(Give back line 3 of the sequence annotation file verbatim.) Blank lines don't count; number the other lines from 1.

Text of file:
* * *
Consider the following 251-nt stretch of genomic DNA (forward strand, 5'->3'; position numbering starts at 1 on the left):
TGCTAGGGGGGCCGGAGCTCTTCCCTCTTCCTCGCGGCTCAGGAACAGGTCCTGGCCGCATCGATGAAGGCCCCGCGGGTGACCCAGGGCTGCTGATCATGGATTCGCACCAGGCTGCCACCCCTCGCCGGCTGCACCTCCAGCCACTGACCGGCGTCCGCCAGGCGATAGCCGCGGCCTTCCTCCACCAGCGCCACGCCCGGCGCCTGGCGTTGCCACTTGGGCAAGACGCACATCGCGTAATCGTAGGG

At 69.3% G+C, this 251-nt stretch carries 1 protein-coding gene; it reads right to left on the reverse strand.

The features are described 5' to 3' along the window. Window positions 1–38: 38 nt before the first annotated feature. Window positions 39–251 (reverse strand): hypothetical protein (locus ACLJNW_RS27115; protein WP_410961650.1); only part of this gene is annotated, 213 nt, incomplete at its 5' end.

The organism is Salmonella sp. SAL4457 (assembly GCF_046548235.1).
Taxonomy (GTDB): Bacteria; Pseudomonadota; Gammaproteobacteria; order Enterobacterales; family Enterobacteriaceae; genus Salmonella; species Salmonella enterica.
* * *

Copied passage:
At 69.3% G+C, this 251-nt stretch carries 1 protein-coding gene; it reads right to left on the reverse strand.